Tuesday, October 11, 2005

Election sudoku

Time to play some E9 sudoku again, mining the election statistics for patterns and clues to the future.
The Maori roll expanded to 208,003 voters this election, but only two thirds of them - 67.07% to be exact - turned out to vote. That is 10 percent better than 2002, when Maori voters didn't feel there was a choice on offer, but it is still below 1996 when NZ First slate of dynamic candidates drew 77% of Maori electors to the polls, or 1984 when more than 80% turned out to throw out Rob Muldoon.
That means the Maori party failed to capitalise on the huge amount of support it seemed to be generating and getting those people to the polls.
Since its next major task is likely to be whipping up Maori interest in the electoral option - which could result in one or two more seats for it to win - that may present a problem.
Certainly, while it will never come out in public and admit it, Labour's interest is for Maori voters to cross over to the general roll. Under MMP, winning Maori electorates isn't as important for Labour as it once was, and with the right candidate it can win them back anyway. What is important is winning the party vote in those seats - which it does. But it doesn't hurt to have a big chunk of Maori and Pacific Island voters around when chasing to general electorate seats, especially in the provincial towns.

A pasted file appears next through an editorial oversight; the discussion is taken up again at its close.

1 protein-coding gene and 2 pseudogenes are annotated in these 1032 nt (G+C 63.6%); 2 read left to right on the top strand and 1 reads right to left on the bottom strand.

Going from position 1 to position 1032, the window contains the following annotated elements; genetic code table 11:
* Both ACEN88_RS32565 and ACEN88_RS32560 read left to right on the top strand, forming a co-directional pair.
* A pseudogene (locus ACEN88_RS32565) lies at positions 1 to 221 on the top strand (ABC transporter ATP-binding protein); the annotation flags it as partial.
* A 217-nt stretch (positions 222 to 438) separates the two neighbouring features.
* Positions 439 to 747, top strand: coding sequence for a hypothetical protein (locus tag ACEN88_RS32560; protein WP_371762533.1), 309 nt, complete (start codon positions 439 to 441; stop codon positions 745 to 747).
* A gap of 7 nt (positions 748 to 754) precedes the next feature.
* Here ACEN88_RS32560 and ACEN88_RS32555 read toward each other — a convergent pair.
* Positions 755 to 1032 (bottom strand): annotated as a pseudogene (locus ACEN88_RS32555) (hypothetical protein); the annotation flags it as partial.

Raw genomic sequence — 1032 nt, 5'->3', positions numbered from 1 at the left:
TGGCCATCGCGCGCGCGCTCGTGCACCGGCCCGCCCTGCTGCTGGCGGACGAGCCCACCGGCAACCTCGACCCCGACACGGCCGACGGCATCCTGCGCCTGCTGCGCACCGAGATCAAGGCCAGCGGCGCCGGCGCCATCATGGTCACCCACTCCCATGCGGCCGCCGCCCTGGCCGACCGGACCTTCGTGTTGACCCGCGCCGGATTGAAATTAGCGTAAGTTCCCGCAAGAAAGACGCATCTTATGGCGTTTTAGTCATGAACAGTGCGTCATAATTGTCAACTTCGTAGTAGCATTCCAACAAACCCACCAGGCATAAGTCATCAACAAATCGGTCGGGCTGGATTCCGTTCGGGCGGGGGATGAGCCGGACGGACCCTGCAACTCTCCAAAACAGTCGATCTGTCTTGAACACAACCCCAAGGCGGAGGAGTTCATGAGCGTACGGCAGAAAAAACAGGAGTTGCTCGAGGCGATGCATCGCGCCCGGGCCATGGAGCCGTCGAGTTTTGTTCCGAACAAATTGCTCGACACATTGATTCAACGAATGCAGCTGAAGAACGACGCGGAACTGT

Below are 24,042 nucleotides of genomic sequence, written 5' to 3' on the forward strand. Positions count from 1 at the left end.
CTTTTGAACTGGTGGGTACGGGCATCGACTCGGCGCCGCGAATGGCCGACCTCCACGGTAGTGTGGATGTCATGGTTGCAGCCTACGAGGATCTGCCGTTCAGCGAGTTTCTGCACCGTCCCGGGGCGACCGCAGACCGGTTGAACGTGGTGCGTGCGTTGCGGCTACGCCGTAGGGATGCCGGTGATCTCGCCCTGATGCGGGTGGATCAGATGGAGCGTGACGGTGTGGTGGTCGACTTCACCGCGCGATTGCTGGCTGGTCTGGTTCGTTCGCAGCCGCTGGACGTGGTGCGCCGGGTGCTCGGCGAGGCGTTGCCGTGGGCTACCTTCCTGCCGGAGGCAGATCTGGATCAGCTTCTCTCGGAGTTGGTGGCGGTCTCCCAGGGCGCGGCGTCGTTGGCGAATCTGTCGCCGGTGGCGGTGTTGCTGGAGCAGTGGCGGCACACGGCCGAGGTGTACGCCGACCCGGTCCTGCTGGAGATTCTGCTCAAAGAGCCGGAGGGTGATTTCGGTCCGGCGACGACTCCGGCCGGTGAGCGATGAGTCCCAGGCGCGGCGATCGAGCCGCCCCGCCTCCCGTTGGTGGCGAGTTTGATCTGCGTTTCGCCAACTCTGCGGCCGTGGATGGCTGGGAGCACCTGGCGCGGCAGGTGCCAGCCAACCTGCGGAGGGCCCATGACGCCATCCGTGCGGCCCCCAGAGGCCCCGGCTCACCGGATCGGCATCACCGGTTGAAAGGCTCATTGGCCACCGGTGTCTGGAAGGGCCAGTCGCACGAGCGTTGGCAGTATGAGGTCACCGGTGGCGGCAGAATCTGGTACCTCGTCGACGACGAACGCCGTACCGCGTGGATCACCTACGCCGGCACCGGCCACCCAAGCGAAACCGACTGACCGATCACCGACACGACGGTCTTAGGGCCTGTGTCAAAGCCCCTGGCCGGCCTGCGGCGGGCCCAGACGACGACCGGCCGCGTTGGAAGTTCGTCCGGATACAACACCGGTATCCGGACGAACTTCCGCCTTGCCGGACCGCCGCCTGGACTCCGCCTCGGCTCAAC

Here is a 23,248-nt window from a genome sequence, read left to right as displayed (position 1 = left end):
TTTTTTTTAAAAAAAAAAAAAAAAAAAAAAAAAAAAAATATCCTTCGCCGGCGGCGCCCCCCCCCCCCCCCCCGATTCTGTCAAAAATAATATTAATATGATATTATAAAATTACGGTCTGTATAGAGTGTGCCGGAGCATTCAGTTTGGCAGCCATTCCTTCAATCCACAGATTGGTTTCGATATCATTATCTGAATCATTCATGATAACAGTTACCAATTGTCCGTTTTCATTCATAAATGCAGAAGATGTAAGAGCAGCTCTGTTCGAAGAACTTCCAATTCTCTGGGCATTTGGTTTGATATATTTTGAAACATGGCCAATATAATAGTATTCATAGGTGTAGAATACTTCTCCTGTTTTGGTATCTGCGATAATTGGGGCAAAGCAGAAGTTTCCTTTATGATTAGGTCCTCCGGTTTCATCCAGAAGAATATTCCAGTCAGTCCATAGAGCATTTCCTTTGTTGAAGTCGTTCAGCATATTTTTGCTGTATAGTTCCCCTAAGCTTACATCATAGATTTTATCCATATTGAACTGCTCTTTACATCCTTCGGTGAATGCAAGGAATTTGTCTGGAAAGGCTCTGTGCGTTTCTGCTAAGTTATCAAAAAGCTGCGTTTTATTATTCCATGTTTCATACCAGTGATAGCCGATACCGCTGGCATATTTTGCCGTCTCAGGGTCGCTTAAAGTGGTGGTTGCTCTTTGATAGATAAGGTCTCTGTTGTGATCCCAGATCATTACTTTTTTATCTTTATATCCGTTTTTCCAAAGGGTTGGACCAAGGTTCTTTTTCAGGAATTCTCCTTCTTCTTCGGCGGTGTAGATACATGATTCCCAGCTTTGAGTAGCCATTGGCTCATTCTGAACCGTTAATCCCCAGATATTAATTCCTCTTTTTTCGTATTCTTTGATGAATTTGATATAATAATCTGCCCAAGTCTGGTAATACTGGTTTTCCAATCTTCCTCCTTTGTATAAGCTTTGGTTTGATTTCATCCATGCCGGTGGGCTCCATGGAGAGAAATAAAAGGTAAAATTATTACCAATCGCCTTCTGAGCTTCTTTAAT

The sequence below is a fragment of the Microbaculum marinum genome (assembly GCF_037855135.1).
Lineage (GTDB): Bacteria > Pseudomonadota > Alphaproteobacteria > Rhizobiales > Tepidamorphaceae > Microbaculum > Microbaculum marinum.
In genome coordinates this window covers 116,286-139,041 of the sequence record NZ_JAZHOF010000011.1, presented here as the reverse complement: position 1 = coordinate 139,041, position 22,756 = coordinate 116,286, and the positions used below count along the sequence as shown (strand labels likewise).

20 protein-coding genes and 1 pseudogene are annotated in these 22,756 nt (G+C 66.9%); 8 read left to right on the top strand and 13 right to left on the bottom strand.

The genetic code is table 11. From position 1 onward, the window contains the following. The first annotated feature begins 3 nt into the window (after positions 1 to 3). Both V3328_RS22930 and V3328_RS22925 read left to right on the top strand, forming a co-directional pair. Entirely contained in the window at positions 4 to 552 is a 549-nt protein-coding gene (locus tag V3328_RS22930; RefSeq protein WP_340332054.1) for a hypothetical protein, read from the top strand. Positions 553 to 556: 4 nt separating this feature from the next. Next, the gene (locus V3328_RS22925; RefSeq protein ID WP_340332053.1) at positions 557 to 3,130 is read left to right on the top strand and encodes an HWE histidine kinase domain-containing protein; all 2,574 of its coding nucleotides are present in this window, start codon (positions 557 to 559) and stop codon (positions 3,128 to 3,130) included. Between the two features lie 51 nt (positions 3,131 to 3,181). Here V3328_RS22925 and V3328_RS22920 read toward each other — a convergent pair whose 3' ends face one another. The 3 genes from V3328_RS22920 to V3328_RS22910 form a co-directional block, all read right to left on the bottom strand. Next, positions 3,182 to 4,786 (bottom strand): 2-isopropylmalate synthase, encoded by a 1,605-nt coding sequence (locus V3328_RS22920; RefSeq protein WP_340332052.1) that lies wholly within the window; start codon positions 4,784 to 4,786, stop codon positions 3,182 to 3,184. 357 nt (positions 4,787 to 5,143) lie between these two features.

We can say conclusively that the Maori Party's hunt for votes in Australia and elsewhere was a waste of plane tickets. For the Maori electorates were only 602 valid overseas votes, including defence force votes, down on the previous election.
They were evenly divided between Labour and the Maori Party 267/266. Pita Sharples, who went doorknocking across the ditch, only got 41 overseas votes to John Tamihere's 63.


Blogger sagenz said...

It would be a bit difficult for some of the Maori electoral population to vote when they are not yet 18.

9:22 PM  

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